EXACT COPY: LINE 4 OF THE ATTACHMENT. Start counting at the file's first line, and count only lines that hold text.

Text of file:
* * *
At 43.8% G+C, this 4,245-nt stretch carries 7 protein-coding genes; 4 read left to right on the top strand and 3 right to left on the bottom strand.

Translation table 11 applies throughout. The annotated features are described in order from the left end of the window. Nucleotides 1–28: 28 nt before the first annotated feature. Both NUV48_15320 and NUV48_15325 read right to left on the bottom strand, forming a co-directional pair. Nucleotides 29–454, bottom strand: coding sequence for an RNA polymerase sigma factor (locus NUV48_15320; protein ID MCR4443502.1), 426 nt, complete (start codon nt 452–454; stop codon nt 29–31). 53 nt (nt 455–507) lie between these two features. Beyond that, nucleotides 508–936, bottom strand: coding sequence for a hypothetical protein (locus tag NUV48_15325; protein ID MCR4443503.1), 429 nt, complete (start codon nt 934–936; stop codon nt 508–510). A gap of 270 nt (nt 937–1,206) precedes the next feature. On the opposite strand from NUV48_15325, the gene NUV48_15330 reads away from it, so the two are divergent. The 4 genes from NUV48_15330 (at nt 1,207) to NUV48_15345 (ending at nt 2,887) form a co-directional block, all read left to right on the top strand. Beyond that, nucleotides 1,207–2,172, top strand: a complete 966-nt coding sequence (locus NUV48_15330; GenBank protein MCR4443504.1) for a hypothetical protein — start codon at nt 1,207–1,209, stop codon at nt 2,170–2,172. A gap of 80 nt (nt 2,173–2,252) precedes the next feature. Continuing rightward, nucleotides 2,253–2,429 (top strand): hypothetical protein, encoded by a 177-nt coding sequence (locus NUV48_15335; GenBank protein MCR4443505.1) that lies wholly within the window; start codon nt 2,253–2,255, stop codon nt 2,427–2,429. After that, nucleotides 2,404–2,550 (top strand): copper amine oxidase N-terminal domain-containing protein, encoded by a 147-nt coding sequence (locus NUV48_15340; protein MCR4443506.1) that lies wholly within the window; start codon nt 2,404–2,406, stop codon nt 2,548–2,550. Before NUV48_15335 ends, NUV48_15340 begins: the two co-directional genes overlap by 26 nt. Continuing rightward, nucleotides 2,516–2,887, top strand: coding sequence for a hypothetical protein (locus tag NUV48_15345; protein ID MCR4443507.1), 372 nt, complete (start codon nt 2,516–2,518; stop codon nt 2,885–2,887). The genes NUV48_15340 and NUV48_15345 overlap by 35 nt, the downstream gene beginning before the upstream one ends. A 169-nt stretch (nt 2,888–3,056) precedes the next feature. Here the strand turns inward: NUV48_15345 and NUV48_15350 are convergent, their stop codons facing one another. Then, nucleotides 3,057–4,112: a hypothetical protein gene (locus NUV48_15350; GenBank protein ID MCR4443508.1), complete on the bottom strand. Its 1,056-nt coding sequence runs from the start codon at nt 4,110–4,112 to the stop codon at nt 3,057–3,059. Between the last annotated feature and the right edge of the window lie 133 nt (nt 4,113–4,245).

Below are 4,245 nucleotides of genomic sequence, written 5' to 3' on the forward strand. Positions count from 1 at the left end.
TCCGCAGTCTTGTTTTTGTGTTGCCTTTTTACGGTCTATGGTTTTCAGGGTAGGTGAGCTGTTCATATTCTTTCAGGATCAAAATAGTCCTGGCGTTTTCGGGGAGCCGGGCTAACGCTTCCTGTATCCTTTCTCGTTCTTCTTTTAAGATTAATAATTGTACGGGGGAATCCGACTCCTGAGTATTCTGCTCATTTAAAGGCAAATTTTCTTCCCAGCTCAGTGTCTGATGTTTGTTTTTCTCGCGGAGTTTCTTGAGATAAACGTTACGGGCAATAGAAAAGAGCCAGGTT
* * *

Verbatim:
TCCGCAGTCTTGTTTTTGTGTTGCCTTTTTACGGTCTATGGTTTTCAGGGTAGGTGAGCTGTTCATATTCTTTCAGGATCAAAATAGTCCTGGCGTTTTCGGGGAGCCGGGCTAACGCTTCCTGTATCCTTTCTCGTTCTTCTTTTAAGATTAATAATTGTACGGGGGAATCCGACTCCTGAGTATTCTGCTCATTTAAAGGCAAATTTTCTTCCCAGCTCAGTGTCTGATGTTTGTTTTTCTCGCGGAGTTTCTTGAGATAAACGTTACGGGCAATAGAAAAGAGCCAGGTT